A judge’s decision breathes new life into a voyeurism case against a former drama teacher.
Lawrence Dibble, a former theatre director at the Wellington School in Upper Arlington, is accused of secretly taping his former students in states of undress.
The case dates back to 2010 but appeared all but dead, when a judge ruled evidence in the case would not be allowed.
That evidence involved tapes seized using a search warrant by Upper Arlington Police at Dibble’s home.
The case took an abrupt turn, when the same judge who ruled the tapes were inadmissible in court, now says they were obtained legally.
Franklin County Common Pleas Judge Timothy Horton ruled Tuesday, while the warrant used in the case wasn’t sufficient, the officer was acting in “good faith” and the warrant is good.
The state appealed the judge’s first ruling to the state Supreme Court, which asked the judge to reconsider his decision.
His attorney says while he respects the judge decision, it was the wrong one, and argues his client’s 4th amendment rights were violated.
“I think the average person should be a little nervous. The 4th amendment is there for a reason the cops just can't walk into your house unless they prove a crime has been committed or that there is evidence of a crime in there in this case,” said Chris Brown, Dibble’s attorney.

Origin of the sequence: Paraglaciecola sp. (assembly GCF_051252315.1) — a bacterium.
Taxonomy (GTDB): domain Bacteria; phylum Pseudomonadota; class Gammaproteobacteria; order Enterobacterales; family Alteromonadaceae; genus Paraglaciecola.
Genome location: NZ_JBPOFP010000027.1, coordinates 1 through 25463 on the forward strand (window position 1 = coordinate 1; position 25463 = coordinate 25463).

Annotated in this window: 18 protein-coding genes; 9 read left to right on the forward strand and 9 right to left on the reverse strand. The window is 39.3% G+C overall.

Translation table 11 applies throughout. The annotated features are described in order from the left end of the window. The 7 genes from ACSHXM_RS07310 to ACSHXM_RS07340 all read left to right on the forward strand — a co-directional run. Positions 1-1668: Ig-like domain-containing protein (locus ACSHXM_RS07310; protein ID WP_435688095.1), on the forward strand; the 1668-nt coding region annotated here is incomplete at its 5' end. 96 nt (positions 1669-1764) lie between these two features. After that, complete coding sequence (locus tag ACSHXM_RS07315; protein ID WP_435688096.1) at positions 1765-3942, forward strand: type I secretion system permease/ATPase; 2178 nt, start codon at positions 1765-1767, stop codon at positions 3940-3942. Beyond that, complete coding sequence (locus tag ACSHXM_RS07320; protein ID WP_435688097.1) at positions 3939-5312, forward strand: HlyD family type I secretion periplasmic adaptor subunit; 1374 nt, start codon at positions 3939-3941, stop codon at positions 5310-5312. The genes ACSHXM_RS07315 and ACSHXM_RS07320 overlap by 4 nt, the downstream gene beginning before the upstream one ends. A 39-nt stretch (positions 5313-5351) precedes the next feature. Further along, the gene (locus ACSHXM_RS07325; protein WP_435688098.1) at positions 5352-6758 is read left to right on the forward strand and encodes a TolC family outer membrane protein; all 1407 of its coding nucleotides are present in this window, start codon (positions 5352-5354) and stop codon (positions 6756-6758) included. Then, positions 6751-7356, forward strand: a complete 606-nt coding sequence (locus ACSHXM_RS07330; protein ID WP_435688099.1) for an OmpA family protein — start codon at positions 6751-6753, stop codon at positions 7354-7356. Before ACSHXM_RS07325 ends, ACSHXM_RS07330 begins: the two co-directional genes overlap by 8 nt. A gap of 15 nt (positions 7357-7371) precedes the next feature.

Franklin County Prosecutor Ron O’Brien said the judge’s ruling is rare.
“He should be commended for looking at it, because it’s difficult for a public official, and particularly a judge, to take a second view and reach a different conclusion, said O’Brien.
O’Brien says without the tapes, the case could not go forward.
A trial date is expected to be decided by the end of this week.
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